These Are The Best And Worst Places In England To Need An Abortion
The Debrief: In some areas around the country abortion waiting times are increasing while demand remains the same. What's going on?
Today marks 50 years since the 1967 Abortion Act legalised abortion in the UK with the exception of Northern Ireland. It was one of the most significant pieces of legislation forever passed, giving women the fundamental right to reproductive autonomy by allowing them to choose when to go through with a pregnancy.
Half a century later, how well is the Act working? The Debrief revealed that the restrictions contained in the legislation might be having a knock-on effect on the time it takes for women to get an abortion across England.
Following a 4-month FOI investigation in which The Debrief requested abortion waiting times from Clinical Commissioning Groups (CCGs: the bodies which manage local NHS services) around England, to find out whether they were providing women with abortions within the Royal College of Obstetricians and Gynaecologists’ recommended 10 working day (14 calendar day) time frame.
The Debrief can reveal that while abortion rates have remained fairly constant since 2012, at around 185,000 per year, the waiting time for the procedure is actually creeping up in some places.
Our data showed that the longest waiting time for a surgical abortion in 2016 was in Leicester, with an average wait of 22.7 calendar days. This is an improvement to the area’s 2012 waiting time (29.1 days), but the figures have been consistently high - more than 20 days - for both medical and surgical abortion since 2012.
However, the shortest waiting time last year was in Essex – that covers Basildon, Brentwood and the North East part of the region. Here the average waiting time was fewer than 10 days. Following close behind was Scarborough and Ryedale (9.3 days) and then South Devon and Torbay (7.3 days) also fell under the 10-day guideline. The data suggests that you can access early abortion in these places quickly, and their waiting times have stayed at a pretty constant rate since 2012 when I first requested data from them.
Between 2015 and 2016, 64% of CCGs recorded longer waiting times for surgical abortions than in 2014-15. The greatest increase in waiting times was in Telford and Wrekin and Shropshire, where there was a 12.4-day increase. Hull also recorded a stark jump in the space of a year, with average waiting times increasing by a total of 6.7 days, despite there actually being 86 fewer abortions in 2016 than 2015.
76% of CCGs in England recorded longer waiting times in 2016 than they did in 2013 despite the number of abortions which took place being slightly lower. Indeed, more than three-quarters of the groups which commission abortion service providers reported a rise in waiting times. For surgical abortions last year 64% of areas missed the suggested waiting time of 10 working days, while for medical abortions 26% waiting times of areas exceeded this timeframe.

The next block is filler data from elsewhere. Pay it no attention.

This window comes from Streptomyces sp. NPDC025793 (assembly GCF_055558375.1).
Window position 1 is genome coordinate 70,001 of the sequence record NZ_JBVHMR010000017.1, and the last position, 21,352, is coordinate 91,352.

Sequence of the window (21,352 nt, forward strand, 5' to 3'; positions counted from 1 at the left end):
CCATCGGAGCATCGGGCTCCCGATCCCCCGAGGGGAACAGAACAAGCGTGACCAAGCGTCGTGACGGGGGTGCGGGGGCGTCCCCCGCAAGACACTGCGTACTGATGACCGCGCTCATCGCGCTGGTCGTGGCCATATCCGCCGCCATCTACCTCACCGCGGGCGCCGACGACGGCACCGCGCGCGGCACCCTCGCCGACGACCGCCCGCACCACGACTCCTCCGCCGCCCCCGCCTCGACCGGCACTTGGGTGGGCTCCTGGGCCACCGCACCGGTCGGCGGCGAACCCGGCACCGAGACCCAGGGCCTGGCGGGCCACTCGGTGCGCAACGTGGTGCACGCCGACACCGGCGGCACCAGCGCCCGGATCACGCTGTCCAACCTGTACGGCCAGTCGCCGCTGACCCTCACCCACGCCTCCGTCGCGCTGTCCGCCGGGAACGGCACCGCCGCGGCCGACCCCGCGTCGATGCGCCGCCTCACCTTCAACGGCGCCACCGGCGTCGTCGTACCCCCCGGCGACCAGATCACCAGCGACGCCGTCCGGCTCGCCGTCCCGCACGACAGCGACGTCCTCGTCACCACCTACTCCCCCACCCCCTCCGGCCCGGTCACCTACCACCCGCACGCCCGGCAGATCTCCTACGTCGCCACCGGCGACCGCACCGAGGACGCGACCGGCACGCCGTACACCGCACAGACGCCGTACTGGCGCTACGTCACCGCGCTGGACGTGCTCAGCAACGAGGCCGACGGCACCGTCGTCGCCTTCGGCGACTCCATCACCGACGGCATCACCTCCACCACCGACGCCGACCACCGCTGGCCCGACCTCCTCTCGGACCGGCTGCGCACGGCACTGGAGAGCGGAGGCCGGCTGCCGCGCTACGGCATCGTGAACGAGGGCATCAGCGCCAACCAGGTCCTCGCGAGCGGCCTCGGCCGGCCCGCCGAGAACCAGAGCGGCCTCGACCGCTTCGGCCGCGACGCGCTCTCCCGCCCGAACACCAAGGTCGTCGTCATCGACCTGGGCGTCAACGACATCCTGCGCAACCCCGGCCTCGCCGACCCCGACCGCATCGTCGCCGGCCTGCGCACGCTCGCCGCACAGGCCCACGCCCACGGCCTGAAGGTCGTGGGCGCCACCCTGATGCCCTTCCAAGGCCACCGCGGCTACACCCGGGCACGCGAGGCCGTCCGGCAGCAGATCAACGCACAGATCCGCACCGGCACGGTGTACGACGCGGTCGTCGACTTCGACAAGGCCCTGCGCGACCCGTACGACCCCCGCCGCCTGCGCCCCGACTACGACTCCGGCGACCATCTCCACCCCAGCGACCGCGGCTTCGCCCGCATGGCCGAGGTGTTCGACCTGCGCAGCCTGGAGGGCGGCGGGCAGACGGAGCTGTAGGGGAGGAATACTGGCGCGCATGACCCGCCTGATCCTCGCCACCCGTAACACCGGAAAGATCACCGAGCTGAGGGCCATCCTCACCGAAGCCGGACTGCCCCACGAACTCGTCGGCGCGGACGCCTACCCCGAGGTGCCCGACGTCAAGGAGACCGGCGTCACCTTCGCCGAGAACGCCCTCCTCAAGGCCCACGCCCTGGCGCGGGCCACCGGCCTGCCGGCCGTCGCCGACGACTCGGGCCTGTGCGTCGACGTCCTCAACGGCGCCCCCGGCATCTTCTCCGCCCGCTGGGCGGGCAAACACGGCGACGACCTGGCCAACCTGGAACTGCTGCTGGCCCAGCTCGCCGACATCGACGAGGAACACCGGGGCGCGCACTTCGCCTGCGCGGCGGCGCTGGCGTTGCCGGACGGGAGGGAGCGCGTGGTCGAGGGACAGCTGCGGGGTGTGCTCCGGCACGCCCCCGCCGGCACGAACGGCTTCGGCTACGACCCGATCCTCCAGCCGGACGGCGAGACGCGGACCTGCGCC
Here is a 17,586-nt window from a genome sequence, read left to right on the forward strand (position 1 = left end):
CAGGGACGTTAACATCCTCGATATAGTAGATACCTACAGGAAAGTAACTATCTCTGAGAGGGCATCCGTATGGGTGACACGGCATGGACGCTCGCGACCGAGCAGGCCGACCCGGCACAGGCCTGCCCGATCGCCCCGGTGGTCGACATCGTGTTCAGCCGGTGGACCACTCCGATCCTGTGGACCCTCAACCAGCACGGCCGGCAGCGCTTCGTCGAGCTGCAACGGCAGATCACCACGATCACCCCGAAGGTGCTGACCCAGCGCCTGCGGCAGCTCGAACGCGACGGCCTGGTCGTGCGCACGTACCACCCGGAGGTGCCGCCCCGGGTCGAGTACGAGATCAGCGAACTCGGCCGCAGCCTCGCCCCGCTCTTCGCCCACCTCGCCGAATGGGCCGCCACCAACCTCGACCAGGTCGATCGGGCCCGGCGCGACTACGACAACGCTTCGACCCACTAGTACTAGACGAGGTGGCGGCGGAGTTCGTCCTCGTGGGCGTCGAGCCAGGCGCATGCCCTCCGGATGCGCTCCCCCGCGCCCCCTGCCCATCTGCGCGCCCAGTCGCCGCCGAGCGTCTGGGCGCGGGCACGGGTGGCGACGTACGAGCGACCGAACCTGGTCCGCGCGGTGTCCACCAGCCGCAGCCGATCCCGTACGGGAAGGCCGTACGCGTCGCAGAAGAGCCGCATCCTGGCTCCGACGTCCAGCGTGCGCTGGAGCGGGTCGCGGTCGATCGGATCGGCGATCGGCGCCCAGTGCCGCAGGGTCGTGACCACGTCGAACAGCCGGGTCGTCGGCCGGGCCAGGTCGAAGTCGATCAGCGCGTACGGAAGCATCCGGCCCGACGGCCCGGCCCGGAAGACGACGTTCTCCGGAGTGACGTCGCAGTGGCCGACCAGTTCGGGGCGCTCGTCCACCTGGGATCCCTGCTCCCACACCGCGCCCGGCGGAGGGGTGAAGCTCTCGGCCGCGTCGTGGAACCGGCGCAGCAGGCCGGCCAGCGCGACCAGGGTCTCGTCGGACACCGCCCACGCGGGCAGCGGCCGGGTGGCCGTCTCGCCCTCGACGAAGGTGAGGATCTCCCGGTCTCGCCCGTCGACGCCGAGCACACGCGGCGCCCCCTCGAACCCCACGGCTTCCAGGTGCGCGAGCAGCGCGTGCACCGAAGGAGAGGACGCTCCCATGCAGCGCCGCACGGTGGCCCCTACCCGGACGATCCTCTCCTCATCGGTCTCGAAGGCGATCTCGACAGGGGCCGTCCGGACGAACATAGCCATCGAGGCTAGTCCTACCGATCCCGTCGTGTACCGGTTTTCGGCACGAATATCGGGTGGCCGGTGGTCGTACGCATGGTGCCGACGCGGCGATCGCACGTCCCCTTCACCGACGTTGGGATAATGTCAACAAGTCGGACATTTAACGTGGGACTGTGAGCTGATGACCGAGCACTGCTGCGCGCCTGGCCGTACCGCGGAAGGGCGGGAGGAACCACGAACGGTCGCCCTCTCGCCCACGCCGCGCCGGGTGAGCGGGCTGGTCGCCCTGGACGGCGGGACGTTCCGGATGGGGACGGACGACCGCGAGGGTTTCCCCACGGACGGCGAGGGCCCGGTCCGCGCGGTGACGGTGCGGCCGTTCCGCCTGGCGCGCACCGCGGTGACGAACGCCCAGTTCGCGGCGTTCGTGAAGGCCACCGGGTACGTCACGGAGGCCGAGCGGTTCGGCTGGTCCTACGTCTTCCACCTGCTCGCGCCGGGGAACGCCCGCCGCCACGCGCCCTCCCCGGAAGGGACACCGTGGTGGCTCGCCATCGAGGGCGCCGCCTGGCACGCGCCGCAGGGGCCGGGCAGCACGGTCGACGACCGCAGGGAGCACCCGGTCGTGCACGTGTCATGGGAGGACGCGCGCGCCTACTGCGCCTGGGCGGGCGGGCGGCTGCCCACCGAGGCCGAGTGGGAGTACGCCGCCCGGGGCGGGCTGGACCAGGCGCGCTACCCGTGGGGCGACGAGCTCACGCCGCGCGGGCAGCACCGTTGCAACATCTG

There’s no doubt that having to wait unnecessarily for treatment while carrying an unwanted or problematic pregnancy is something no woman should have to do. So, why is this happening?
Professor Lesley Regan told The Debrief that the RCOG ‘believes that the current need for two doctors’ signatures to certify that a woman is approved to undergo an abortion causes unnecessary delays in women’s access to abortion services’. Indeed, she emphasised that there are ‘no other situations where either competent men or women require permission from two third parties to make a personal healthcare decision’. Professor Regan firmly believes that doctors should be allowed to ‘provide the assessment in the same way as when they treat their patients without the need to consult another doctor’.
Significantly, NHS Scotland announced today that the law will be changing there with immediate effect so that women can take prescribed abortion pills at home as opposed to in a clinical setting.
However, there is another factor at play here, as mentioned above the way abortion care is commissioned and delivered has changed. Professor Regan says this is ‘having an impact on doctors’ access to training and women’s access to services’. She added there is ‘low prestige and stigma which may be associated with abortion care’ and this is ‘affecting the morale within the profession’. In England and Wales, Professor Regan said, ‘two-thirds of abortions are performed in the independent sector, meaning junior doctors find it difficult to access training, as there are fewer NHS consultants working in abortion care to train and mentor them’. To address these issues, the RCOG has established an Abortion Task Force, which Professor Regan will be leading.
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